Sissinghurst shown within Kent
|OS grid reference|
|Sovereign state||United Kingdom|
|Ambulance||South East Coast|
|EU Parliament||South East England|
|UK Parliament||Maidstone and The Weald|
Sissinghurst is a small village in the county of Kent in England. Originally called Milkhouse Street (also referred to as Mylkehouse), Sissinghurst changed its name in the 1850s, possibly to avoid association with the smuggling and cockfighting activities of the Hawkhurst Gang.
The nearest railway station is at Staplehurst.
Sissinghurst is situated with Cranbrook to the south, Goudhurst to the west, Tenterden to the east and Staplehurst to the north. It sits just back from the A229 which goes from Rochester to Hawkhurst.
Sissinghurst's history is similar to that of nearby Cranbrook. Iron Age working tools have been found and the village was for centuries a meeting and resting place for people travelling towards the south coast.
Sissinghurst Castle Garden
Sissinghurst's garden was created in the 1930s by Vita Sackville-West, poet and gardening writer, and her husband Harold Nicolson, author and diplomat. Sackville-West was a writer on the fringes of the Bloomsbury group who found her greatest popularity in the weekly columns she contributed as gardening correspondent of The Observer, which incidentally – for she never touted it – made her own garden famous. The garden itself is designed as a series of "rooms", each with a different character of colour and/or theme, divided by high clipped hedges and pink brick walls.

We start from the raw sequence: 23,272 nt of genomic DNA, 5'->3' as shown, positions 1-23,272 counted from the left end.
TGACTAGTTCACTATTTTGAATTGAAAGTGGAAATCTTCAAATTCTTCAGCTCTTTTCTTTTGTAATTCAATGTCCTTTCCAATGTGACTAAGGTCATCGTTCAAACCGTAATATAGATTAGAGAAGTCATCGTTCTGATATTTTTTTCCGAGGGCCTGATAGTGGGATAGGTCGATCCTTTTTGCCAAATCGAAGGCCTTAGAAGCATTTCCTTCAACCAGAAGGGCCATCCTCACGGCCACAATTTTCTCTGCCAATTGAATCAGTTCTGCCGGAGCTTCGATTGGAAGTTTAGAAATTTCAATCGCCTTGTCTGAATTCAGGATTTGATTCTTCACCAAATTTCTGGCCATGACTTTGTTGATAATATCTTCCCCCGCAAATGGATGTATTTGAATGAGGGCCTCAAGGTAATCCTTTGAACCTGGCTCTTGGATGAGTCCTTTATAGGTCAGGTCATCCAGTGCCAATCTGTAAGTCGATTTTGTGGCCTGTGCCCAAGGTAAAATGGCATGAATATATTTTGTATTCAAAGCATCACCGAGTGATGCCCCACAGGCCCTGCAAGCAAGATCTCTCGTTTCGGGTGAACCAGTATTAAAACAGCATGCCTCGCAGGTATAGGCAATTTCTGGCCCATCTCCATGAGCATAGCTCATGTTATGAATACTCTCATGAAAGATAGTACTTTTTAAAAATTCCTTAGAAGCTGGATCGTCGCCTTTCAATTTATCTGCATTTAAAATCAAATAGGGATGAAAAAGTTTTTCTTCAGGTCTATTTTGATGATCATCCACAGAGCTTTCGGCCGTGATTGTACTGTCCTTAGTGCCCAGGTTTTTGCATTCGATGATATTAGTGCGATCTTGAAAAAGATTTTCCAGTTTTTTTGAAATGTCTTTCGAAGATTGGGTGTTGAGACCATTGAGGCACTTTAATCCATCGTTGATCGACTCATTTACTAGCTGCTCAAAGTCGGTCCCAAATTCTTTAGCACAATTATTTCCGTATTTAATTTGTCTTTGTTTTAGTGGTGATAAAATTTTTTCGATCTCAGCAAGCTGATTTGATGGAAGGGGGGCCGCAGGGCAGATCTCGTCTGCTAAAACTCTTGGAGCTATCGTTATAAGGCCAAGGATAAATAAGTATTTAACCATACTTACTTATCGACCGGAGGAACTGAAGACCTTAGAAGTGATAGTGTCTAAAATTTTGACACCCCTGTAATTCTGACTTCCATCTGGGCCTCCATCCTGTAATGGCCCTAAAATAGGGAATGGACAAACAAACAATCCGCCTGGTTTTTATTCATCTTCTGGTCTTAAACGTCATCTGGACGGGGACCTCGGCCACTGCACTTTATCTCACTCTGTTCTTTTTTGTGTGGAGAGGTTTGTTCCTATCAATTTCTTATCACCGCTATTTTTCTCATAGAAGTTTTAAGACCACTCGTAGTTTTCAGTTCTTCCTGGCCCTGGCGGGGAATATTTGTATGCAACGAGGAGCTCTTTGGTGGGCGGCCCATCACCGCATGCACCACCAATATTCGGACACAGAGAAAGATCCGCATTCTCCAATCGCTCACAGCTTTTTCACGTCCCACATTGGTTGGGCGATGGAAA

People of note who have lived in Sissinghurst include:
- Ian Hislop, the editor of Private Eye and team captain on the popular satirical current affairs quiz Have I Got News for You.
- Victoria Hislop, author and wife of Ian Hislop
- Vita Sackville-West, The Hon Lady Nicolson, English poet, novelist and gardener.
- Sir Harold Nicolson, British diplomat, author and politician.
- Peter Vibart, a fictional character in Jeffery Farnol's book The Broad Highway. Much of the novel is set in Sissinghurst.
- Martin, W Stanley (1896). A Glimpse at Cranbrook - The Town of the Weald. Cranbrook: E. J. Holmes. p. 78.
- Paul and Mina Tully: Sissinghurst Exposed... a New Slant on an Old Village
- Glendinning, Victoria Vita- the life of Vita Sackville-West George Weidenfeld and Nicholson 1983
- Church of England, Diocese of Canterbury, Trinity Church, Sissinghurst
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